Conclusions: Chronic pain patients suffer from poor sleep quality—a function of depressed mood rather than pain intensity, duration, or anxiety. However, it is difficult to draw a causal relation in this relatively small sample size. Besides, our study sample comprised a mostly psychiatric population and may not represent the general group of patients with chronic pain.
(Can J Psychiatry 2002; 47: 844–848)
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Chronic pain patients suffer from poorer quality of sleep than do healthy control subjects.
This poorer sleep quality is a function of depressed mood rather than of pain duration, intensity, or anxiety.
Antidepressant therapy may be effective in relieving sleep complaints associated with chronic pain.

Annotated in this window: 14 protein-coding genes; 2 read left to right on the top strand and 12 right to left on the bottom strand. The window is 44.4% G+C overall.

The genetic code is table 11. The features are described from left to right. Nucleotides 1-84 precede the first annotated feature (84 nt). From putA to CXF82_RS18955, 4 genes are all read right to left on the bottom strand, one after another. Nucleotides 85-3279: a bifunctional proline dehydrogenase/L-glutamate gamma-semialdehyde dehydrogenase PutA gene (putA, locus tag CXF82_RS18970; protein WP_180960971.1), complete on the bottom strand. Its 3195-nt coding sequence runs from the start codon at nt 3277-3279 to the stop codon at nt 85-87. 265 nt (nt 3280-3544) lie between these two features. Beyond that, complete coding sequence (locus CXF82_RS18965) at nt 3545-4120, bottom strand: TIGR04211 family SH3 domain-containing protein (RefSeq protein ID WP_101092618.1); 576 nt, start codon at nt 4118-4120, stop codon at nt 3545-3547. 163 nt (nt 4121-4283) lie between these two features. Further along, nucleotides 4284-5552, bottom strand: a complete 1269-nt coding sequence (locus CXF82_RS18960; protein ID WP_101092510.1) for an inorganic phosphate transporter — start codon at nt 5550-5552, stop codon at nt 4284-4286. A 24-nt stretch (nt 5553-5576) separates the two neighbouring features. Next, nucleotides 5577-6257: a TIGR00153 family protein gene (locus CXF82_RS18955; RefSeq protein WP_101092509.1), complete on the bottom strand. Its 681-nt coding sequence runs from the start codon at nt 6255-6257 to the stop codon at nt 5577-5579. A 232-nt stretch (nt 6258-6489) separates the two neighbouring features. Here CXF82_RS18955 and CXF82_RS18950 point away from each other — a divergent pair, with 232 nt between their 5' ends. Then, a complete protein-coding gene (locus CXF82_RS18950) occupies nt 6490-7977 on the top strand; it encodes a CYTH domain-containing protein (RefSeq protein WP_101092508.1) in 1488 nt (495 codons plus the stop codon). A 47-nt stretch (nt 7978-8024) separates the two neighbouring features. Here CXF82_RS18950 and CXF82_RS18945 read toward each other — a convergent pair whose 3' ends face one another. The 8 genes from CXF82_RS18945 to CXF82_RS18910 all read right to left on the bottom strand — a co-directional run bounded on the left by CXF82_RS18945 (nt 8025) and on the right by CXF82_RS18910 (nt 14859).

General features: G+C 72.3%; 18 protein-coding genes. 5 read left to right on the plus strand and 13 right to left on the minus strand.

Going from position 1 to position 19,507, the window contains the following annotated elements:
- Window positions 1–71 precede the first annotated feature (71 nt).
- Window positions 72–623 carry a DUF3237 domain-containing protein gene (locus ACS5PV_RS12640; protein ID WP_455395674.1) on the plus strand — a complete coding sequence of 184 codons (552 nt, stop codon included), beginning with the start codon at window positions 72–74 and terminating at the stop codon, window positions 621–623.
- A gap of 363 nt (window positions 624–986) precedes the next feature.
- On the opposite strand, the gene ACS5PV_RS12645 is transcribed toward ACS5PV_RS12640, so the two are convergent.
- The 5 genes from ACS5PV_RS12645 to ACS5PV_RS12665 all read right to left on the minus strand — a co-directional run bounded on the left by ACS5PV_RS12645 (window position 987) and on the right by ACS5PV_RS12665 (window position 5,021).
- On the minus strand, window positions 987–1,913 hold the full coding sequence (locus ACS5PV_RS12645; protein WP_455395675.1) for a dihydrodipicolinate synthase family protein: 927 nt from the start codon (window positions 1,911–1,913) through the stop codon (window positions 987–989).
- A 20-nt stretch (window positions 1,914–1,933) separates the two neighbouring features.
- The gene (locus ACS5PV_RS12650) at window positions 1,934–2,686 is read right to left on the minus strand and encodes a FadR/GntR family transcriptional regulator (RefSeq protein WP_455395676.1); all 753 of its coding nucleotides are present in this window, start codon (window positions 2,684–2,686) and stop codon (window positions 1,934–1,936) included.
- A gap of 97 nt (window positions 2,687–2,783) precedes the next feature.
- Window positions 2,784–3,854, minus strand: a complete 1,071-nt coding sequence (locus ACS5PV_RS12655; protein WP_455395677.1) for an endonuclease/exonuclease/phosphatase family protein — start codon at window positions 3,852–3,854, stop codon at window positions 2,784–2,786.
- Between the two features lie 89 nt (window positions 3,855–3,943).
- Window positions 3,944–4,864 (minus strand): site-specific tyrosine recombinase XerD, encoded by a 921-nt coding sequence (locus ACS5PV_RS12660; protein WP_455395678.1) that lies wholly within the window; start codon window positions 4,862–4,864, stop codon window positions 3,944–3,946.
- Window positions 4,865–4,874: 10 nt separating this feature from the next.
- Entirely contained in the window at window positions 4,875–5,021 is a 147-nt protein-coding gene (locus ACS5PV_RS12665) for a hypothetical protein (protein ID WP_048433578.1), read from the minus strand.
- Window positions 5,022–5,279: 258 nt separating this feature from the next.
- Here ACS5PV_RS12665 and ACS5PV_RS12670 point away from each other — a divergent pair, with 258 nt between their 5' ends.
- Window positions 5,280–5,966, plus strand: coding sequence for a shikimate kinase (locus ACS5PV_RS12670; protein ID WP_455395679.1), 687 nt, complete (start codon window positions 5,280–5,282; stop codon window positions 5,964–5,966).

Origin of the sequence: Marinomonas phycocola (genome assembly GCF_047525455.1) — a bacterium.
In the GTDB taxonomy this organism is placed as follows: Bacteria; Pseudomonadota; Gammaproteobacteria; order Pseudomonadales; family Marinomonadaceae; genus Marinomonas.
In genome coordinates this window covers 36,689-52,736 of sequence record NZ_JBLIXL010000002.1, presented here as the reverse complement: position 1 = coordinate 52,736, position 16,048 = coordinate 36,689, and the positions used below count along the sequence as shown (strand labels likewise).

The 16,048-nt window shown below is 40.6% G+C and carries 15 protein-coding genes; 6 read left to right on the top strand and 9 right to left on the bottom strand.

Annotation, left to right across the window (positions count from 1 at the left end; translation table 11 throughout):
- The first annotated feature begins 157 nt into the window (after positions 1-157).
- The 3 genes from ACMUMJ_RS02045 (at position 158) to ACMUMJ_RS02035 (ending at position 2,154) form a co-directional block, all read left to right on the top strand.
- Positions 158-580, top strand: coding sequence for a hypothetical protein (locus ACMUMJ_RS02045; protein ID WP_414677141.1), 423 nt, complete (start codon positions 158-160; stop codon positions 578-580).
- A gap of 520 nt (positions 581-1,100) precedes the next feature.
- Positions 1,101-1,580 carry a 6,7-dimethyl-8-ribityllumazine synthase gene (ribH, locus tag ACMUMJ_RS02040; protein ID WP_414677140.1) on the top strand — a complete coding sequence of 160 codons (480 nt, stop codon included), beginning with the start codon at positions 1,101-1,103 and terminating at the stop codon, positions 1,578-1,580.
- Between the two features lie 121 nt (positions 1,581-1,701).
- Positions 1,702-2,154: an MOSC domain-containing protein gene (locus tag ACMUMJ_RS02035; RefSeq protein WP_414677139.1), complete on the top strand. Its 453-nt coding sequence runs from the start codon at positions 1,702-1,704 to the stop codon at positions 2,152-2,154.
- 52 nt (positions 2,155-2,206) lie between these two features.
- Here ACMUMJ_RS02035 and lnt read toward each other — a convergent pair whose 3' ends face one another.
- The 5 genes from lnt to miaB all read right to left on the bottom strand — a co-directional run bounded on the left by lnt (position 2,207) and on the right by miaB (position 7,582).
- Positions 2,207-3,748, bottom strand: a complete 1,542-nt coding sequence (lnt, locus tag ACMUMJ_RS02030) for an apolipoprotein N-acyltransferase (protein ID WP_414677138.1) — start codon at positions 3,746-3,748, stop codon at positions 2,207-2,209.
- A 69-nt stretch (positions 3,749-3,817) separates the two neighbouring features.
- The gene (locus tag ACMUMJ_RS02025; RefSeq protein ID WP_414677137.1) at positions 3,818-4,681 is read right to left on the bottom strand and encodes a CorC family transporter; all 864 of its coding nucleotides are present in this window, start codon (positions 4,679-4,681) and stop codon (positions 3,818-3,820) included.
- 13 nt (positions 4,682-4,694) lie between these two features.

Self-reported data were presented on sleep quality. Subjective and objective measures of sleep quality need not correlate well with each other.
The findings are cross-sectional in nature, and the direction of causality cannot be determined definitively.
The sample size is relatively small to generalize.
Key Words: chronic pain, sleep, depression, anxiety, pain intensity
Résumé : La qualité du sommeil chez les patients aux douleurs chroniques
It has been estimated that between 50% and 88% of patients with chronic
nonmalignant pain disorders have significant sleep complaints (1–4). Disturbed
sleep may interfere with the daily functioning of the patients, and poor